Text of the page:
Turnbull Was Days From Fixing Schools Funding Mess Before Being Axed
"What we're seeing is the government leaking on itself"
Labor leader Bill Shorten is crowing of the government "leaking on itself" after more revelations axed PM Malcolm Turnbull had secretly locked in potential fixes for debilitating political quagmires before being dumped from the top job.
Melbourne's Herald Sun newspaper reported on Monday that Turnbull was to announce a $7.6 billion infrastructure blitz in an attempt to save marginal Coalition seats nationwide, and on Tuesday a second leak -- which the paper said was from within Liberal ranks -- outlined a fix for the ongoing Catholic schools funding problem.
Turnbull was rolled as Prime Minister two weeks ago in the face of bad polling results, fears of a loss at the next federal election, and concerns that his government had not been able to resolve several long-running policy issues -- the school funding debate. The Herald Sun reported the "peace deal" to pour $4.4 billion more into the independent and Catholic schools system, was "just days" from agreement before new PM Scott Morrison took over.
The Catholic sector had viciously fought against a government plan to strip billions from schools, leading to a policy impasse and political headache for the Coalition.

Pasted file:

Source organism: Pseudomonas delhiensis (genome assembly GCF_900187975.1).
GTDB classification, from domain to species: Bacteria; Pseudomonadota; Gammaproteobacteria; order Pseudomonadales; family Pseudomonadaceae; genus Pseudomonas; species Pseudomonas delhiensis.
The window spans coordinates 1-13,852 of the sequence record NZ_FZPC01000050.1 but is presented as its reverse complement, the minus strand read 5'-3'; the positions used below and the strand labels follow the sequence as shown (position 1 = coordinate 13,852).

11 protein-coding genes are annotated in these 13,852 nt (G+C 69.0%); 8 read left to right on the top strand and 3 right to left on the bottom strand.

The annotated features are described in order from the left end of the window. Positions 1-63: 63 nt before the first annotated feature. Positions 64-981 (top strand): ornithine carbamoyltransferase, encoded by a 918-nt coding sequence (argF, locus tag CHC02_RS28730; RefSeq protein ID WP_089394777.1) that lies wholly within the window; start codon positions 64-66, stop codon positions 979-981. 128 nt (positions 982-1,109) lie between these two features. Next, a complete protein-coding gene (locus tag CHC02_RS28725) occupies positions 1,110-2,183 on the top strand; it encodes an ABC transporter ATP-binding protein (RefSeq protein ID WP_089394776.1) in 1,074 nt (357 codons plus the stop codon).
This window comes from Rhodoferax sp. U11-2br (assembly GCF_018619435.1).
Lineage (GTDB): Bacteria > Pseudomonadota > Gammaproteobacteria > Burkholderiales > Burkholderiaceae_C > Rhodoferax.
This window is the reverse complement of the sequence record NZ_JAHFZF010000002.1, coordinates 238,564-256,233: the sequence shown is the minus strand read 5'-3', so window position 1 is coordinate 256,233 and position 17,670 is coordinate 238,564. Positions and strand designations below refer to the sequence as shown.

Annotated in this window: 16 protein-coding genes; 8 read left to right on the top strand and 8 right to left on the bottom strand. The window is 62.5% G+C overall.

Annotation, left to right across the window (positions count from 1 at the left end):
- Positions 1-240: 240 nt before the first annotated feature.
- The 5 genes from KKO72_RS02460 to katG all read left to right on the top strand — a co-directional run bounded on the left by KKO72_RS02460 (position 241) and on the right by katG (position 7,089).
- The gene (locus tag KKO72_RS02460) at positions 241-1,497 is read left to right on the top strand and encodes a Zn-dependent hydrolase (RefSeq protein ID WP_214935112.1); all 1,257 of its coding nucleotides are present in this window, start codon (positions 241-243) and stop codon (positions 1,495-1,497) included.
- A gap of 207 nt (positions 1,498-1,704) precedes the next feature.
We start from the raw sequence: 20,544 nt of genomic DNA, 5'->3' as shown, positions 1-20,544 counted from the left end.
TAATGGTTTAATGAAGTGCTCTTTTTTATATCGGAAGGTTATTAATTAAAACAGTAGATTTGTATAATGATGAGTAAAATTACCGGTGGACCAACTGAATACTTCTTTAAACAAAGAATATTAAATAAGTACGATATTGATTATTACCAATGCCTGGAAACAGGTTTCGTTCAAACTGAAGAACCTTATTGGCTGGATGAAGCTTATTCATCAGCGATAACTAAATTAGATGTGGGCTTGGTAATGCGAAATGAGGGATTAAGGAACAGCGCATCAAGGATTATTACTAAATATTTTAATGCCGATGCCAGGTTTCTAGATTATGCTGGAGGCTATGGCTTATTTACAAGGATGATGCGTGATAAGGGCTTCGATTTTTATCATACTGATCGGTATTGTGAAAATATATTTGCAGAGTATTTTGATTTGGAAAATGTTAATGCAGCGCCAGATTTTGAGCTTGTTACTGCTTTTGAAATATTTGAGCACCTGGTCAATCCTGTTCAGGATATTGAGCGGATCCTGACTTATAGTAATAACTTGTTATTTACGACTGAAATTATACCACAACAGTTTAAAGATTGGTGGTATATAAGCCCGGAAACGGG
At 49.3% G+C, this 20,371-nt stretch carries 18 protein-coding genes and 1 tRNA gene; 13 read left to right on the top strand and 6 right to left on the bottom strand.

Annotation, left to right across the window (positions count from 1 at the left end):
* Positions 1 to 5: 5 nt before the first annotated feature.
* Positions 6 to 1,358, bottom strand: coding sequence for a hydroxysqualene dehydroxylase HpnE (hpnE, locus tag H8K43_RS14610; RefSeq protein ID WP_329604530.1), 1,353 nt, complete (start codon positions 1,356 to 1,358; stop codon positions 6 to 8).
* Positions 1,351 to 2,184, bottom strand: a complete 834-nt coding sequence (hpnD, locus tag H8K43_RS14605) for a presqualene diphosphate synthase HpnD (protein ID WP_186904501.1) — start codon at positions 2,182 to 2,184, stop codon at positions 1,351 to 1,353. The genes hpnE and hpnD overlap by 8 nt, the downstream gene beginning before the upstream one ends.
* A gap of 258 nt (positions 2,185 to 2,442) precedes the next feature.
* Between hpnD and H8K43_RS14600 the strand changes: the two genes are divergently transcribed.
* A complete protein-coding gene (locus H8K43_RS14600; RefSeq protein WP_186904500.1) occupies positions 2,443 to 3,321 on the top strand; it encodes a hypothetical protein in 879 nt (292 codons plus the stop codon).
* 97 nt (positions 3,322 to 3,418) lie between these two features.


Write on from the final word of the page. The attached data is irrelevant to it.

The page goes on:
The series of leaks published in the Heraldn Sun show the former PM had been working on solutions to two major issues weighing down his government. The leaking could be seen as Turnbull allies complaining he had been cut down too early and for little good reason -- or, on a more cynical reading, an attempt to rob the new Morrison government of the chance to claim credit for popular announcements.
Morrison said he was "not terribly concerned at all", saying he had already been working with new education minister Dan Tehan on a fix to the issue.
"It's unfinished business," he said on Tuesday.
"There's no doubt in my mind that Mr Morrison's honeymoon has been very short, shorter than a Las Vegas wedding," Shorten said on Tuesday.
"The reality is that when it comes to disunity, it hasn't stopped. What we're seeing is the government leaking on itself. Taking announcements away. Taking wind out of Mr Morrison's sails."
Shorten said the new Morrison government should adopt a similar policy to the one cooked up by Turnbull.
"The reality is there has been a $17 billion cut to schools. But what Mr Morrison shouldn't do is just look at Catholic schools and not worry about public education," he said.
We want to make sure that public education gets looked after. If the Government simply looks after one sector in education, and ignores the parents and kids in public education, well, I think that would be a disgrace."